Icy Flowers: A garden of dreams and nightmares on display at Marian Gallery
Amanda Cibulka, English major and fine art minor, walks us through her experience in the latest Marian Gallery exhibit featuring local artist Tom Berenz.
The first painting I see as I enter the gallery presents a bewildering scene: red-and-white gingham, a slice of rainbow, splats of red and shreds of green strewn across a blue background. It’s as if a giant hand has flung a bouquet onto a five-foot canvas.
What is this about? Despite the kaleidoscopic distortion, there is the suggestion of a story I feel I ought to understand, flashes of the familiar within a whirl of bewildering movement.
I read the title: “Mother’s Windmill Garden.” It seems an unlikely description for this barely-contained catastrophe.
But standing this close up, I can see a delicate cloud of pale-pink flower petals, and the confusion of colorful blobs become airborne leaves and flower heads. I step backward, and yes, that looks like a windmill’s sail poking down from the top edge of the canvas.
I can’t quite tell what has sent this garden flying -- are those white shapes some kind of debris? Or maybe a sudden gust of wind is bending the slim birch trees and carrying off delicate flowers.
I can’t tell whether this is a cheerful scene, or a terrifying one. Maybe it is both.
This element of mixed messages runs through the rest of the work in this exhibition by local artist and educator Tom Berenz, an ambiguity represented by the exhibition’s title, “Icy Flowers.”
Flowers play a major role in the symbolic vocabulary in Berenz’s work due to their association with both celebration and mourning. Flowers are arranged in a wedding bouquet, just as they are set beside a gravestone.
The juxtaposition of words in “Icy Flowers,” Berenz explains, refer to this contrast. “We normally think of flowers not being cold or frozen, so I'm thinking about how I can contradict what most people think about flowers.
“A frozen flower or an icy flower means a dead yet beautiful thing. What I'm interested in as an artist is really straddling or balancing the two.”
As I continue through the gallery, I am hit by color, bright and electric, light and cheerful, deep and intense. These paintings are a playful, cartoonish burst of pattern and hue cavorting through a dreamscape. But they are also full of drips and collisions, points of contact between shapes and colors that become points of conflict. All around the crisp-edged circles, the gingham and stripes, are smudges and dabs, splatters and smears.
Berenz likens his playful use of color and imagery to the way a comedian uses humor. “A comedian is funny, makes people laugh, but a lot of times what's being discussed is a really serious personal or societal critique.” In a similar way, Berenz’s bright palette invites viewers into the work, revealing darker undertones with further exploration.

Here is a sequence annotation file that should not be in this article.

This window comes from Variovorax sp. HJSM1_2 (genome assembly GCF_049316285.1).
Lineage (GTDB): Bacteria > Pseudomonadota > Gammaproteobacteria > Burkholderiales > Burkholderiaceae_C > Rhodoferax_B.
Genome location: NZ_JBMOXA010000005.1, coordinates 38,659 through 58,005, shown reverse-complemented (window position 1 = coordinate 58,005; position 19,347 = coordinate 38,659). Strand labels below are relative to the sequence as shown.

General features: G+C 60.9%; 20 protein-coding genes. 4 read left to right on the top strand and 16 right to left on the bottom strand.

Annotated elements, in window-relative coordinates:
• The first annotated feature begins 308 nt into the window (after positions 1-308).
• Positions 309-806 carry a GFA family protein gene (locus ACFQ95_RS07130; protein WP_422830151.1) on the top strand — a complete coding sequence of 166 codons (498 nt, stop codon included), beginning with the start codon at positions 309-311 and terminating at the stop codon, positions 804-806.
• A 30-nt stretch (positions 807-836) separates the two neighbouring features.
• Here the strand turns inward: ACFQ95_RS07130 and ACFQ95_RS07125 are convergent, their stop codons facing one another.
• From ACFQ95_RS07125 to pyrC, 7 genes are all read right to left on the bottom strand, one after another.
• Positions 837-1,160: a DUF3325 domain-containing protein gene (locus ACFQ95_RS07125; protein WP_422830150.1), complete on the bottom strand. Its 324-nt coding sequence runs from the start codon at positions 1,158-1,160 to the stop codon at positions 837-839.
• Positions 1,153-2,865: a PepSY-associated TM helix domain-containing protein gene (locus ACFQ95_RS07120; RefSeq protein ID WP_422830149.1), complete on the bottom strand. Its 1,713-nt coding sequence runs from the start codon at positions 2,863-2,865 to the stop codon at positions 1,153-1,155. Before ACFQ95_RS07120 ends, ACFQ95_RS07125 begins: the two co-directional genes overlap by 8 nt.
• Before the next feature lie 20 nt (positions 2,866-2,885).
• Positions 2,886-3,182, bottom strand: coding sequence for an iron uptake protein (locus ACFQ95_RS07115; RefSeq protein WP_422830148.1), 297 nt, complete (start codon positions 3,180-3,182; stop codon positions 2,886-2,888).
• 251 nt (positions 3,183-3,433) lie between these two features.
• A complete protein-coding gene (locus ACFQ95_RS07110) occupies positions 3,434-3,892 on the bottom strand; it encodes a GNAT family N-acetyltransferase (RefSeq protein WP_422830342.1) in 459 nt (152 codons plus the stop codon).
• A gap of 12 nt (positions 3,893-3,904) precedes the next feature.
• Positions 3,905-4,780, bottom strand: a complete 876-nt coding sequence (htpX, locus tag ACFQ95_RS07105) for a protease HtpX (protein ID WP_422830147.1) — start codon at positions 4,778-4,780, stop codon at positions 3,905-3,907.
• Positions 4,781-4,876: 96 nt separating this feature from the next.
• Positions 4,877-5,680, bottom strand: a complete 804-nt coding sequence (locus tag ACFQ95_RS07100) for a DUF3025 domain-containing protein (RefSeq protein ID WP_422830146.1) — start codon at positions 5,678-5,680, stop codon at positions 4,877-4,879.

These images read much like memories. They call to mind a memory from childhood, vivid
but not entirely logical, reassembled each time it is recalled.
As an art student, I am awed by the vivid yet dreamlike quality Berenz achieves, his combination of artistic styles and his manipulation of media. It is not easy to create compositions this chaotic yet cohesive, a space in which familiarity and strangeness intertwine.
These works are, above all, alive. Even standing directly in front of them, I can’t make the images hold still. The paintings themselves do not change, but the connections within them do, from moment to moment and from person to person.
Berenz explains, “I'm interested in how open the paintings can be … I'm allowing the viewer to really participate in that conversation, or in that dialog, to come up with an understanding or a meaning that’s important to them.”
As I leave the gallery, I feel energized by the feverish vitality of those paintings, the world of parallel and paradox they have brought to life in my mind. My head is filled with crowds of colorful questions, questions which have no single answer or, perhaps, no answer at all.
For a minute I stand outside the gallery, wondering how I feel about this lack of closure. Is this a source of uncertainty, and therefore disquieting? Or is it a fount of possibility, and therefore wonderful?
Both, I decide. It is both.
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Amanda Cibulka is a senior majoring in English and minoring in fine art. She graduates in May.